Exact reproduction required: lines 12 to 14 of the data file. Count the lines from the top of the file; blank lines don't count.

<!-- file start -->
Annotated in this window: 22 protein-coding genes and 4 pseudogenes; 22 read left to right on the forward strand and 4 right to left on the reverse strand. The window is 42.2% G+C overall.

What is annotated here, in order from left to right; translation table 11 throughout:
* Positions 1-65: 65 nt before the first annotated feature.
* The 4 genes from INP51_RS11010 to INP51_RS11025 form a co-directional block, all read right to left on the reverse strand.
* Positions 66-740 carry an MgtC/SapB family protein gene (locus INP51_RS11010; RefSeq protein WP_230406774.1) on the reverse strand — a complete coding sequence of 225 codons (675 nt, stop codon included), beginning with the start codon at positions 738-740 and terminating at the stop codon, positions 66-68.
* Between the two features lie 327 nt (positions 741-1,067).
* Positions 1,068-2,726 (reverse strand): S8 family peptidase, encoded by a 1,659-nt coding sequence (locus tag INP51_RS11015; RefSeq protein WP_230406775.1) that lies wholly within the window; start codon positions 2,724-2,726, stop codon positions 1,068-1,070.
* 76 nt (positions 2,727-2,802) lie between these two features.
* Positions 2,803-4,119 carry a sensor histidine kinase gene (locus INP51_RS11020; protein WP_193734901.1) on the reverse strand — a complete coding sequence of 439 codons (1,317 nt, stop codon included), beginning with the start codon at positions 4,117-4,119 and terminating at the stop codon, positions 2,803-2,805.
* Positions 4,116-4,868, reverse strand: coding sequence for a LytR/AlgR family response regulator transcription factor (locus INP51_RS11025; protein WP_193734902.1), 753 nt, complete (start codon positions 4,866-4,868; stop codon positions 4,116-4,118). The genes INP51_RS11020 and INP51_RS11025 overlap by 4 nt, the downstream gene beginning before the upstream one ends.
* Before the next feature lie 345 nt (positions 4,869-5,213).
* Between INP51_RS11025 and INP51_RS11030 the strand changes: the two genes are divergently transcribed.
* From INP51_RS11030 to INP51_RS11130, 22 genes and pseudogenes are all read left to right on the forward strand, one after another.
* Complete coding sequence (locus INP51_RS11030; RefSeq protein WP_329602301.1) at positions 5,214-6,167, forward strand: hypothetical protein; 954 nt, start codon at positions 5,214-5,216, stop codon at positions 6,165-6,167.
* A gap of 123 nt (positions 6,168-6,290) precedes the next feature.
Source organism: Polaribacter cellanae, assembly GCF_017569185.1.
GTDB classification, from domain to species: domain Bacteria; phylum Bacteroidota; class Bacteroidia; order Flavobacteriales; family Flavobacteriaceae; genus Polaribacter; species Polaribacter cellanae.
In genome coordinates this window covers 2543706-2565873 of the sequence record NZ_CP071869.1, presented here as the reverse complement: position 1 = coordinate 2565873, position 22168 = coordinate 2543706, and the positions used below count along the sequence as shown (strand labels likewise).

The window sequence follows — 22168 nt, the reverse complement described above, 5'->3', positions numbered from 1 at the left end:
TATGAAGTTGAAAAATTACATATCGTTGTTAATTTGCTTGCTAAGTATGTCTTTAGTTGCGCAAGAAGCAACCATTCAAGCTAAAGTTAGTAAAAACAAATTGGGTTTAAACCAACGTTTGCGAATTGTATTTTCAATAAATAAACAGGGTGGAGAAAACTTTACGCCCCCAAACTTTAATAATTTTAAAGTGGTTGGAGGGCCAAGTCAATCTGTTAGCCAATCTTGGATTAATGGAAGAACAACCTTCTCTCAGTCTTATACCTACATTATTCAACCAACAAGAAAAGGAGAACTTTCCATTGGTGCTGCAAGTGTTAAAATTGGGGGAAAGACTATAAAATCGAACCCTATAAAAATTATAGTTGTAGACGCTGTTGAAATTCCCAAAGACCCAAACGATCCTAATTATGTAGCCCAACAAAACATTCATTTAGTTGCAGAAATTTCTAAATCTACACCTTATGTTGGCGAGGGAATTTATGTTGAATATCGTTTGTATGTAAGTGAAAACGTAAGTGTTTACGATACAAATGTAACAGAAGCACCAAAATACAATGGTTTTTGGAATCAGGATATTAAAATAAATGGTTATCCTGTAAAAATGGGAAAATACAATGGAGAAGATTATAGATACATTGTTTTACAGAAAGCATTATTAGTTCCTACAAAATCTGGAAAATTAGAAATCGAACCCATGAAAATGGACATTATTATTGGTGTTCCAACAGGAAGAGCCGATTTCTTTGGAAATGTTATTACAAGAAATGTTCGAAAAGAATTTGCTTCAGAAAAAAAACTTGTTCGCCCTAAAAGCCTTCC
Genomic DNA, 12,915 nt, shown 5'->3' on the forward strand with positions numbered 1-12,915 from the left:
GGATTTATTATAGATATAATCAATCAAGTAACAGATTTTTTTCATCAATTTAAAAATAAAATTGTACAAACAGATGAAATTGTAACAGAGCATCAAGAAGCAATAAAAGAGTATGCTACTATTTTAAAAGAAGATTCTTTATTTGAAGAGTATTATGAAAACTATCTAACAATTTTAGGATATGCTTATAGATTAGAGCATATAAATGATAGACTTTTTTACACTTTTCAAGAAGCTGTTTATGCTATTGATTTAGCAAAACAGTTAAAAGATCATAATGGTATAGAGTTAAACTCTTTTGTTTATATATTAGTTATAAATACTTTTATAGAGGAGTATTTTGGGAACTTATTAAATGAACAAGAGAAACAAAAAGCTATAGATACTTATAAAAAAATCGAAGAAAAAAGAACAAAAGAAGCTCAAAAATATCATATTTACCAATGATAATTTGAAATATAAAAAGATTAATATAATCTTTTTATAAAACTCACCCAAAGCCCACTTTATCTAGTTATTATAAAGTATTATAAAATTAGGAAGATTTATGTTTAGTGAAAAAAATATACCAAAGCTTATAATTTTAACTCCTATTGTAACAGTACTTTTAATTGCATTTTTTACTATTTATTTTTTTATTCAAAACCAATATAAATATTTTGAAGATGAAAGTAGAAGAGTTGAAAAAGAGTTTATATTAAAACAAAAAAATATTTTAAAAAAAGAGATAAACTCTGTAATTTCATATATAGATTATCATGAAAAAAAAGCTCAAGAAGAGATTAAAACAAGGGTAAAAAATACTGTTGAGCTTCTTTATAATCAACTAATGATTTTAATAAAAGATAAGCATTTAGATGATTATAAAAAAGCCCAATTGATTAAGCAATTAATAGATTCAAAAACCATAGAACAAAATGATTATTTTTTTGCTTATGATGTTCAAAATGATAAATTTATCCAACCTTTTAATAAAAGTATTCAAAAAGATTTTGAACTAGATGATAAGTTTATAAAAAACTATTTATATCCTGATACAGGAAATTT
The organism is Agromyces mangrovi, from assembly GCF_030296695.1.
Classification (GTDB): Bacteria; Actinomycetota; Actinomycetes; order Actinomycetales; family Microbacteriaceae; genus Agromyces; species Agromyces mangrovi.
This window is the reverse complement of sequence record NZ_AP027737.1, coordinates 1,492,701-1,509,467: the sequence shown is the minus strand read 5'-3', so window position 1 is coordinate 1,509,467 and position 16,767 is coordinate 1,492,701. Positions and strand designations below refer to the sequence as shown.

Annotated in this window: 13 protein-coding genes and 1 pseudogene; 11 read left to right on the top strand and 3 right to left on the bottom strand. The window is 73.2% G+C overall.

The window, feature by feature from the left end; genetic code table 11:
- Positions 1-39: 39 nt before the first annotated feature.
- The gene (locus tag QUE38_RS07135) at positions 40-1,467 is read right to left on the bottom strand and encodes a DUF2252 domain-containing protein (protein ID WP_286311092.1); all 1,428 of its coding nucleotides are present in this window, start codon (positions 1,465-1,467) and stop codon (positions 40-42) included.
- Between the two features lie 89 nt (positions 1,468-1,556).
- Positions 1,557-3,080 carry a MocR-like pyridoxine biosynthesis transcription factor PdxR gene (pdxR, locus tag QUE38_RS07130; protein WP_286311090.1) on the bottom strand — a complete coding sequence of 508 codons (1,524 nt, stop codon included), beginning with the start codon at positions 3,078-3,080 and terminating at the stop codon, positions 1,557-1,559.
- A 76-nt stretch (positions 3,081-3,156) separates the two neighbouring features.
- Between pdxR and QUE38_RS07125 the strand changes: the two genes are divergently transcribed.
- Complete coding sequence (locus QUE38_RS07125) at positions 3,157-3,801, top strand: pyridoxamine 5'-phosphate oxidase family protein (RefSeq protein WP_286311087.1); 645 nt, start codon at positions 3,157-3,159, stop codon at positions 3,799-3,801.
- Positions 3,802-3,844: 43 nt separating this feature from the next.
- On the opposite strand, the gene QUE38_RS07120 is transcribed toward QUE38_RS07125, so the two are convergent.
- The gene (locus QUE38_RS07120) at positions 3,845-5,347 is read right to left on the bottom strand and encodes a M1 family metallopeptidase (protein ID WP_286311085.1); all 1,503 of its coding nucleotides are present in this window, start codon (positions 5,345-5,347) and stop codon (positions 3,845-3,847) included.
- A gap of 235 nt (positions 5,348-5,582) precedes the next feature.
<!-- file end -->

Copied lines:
* Between INP51_RS11025 and INP51_RS11030 the strand changes: the two genes are divergently transcribed.
* From INP51_RS11030 to INP51_RS11130, 22 genes and pseudogenes are all read left to right on the forward strand, one after another.
* Complete coding sequence (locus INP51_RS11030; RefSeq protein WP_329602301.1) at positions 5,214-6,167, forward strand: hypothetical protein; 954 nt, start codon at positions 5,214-5,216, stop codon at positions 6,165-6,167.